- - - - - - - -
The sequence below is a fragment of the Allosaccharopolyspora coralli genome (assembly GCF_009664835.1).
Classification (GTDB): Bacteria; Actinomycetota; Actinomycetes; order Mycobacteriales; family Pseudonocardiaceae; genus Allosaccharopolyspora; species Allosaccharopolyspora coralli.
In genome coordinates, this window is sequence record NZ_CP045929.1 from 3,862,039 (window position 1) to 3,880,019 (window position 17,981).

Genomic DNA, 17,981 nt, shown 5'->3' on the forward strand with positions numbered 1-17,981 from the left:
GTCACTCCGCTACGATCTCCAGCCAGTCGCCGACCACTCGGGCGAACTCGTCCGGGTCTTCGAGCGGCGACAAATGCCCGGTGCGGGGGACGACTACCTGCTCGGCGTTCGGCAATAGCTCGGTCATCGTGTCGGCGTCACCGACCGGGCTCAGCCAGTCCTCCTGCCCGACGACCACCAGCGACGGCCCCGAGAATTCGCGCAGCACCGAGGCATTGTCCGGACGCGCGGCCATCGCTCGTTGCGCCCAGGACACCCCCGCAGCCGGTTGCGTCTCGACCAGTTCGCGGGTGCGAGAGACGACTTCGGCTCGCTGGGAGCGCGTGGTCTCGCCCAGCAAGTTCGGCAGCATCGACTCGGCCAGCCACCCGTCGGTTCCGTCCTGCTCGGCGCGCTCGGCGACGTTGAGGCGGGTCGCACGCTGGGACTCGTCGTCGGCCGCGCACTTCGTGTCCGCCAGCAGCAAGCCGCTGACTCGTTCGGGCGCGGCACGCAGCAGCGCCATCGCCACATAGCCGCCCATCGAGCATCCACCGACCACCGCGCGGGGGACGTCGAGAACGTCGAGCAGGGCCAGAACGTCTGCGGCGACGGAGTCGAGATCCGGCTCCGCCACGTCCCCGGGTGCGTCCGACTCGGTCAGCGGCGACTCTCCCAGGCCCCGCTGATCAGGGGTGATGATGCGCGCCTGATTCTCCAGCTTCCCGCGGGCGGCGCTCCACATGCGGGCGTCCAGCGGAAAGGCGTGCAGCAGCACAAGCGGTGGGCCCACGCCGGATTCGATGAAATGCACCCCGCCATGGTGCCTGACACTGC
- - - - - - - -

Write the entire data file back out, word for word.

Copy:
The sequence below is a fragment of the Allosaccharopolyspora coralli genome (assembly GCF_009664835.1).
Classification (GTDB): Bacteria; Actinomycetota; Actinomycetes; order Mycobacteriales; family Pseudonocardiaceae; genus Allosaccharopolyspora; species Allosaccharopolyspora coralli.
In genome coordinates, this window is sequence record NZ_CP045929.1 from 3,862,039 (window position 1) to 3,880,019 (window position 17,981).

Genomic DNA, 17,981 nt, shown 5'->3' on the forward strand with positions numbered 1-17,981 from the left:
GTCACTCCGCTACGATCTCCAGCCAGTCGCCGACCACTCGGGCGAACTCGTCCGGGTCTTCGAGCGGCGACAAATGCCCGGTGCGGGGGACGACTACCTGCTCGGCGTTCGGCAATAGCTCGGTCATCGTGTCGGCGTCACCGACCGGGCTCAGCCAGTCCTCCTGCCCGACGACCACCAGCGACGGCCCCGAGAATTCGCGCAGCACCGAGGCATTGTCCGGACGCGCGGCCATCGCTCGTTGCGCCCAGGACACCCCCGCAGCCGGTTGCGTCTCGACCAGTTCGCGGGTGCGAGAGACGACTTCGGCTCGCTGGGAGCGCGTGGTCTCGCCCAGCAAGTTCGGCAGCATCGACTCGGCCAGCCACCCGTCGGTTCCGTCCTGCTCGGCGCGCTCGGCGACGTTGAGGCGGGTCGCACGCTGGGACTCGTCGTCGGCCGCGCACTTCGTGTCCGCCAGCAGCAAGCCGCTGACTCGTTCGGGCGCGGCACGCAGCAGCGCCATCGCCACATAGCCGCCCATCGAGCATCCACCGACCACCGCGCGGGGGACGTCGAGAACGTCGAGCAGGGCCAGAACGTCTGCGGCGACGGAGTCGAGATCCGGCTCCGCCACGTCCCCGGGTGCGTCCGACTCGGTCAGCGGCGACTCTCCCAGGCCCCGCTGATCAGGGGTGATGATGCGCGCCTGATTCTCCAGCTTCCCGCGGGCGGCGCTCCACATGCGGGCGTCCAGCGGAAAGGCGTGCAGCAGCACAAGCGGTGGGCCCACGCCGGATTCGATGAAATGCACCCCGCCATGGTGCCTGACACTGC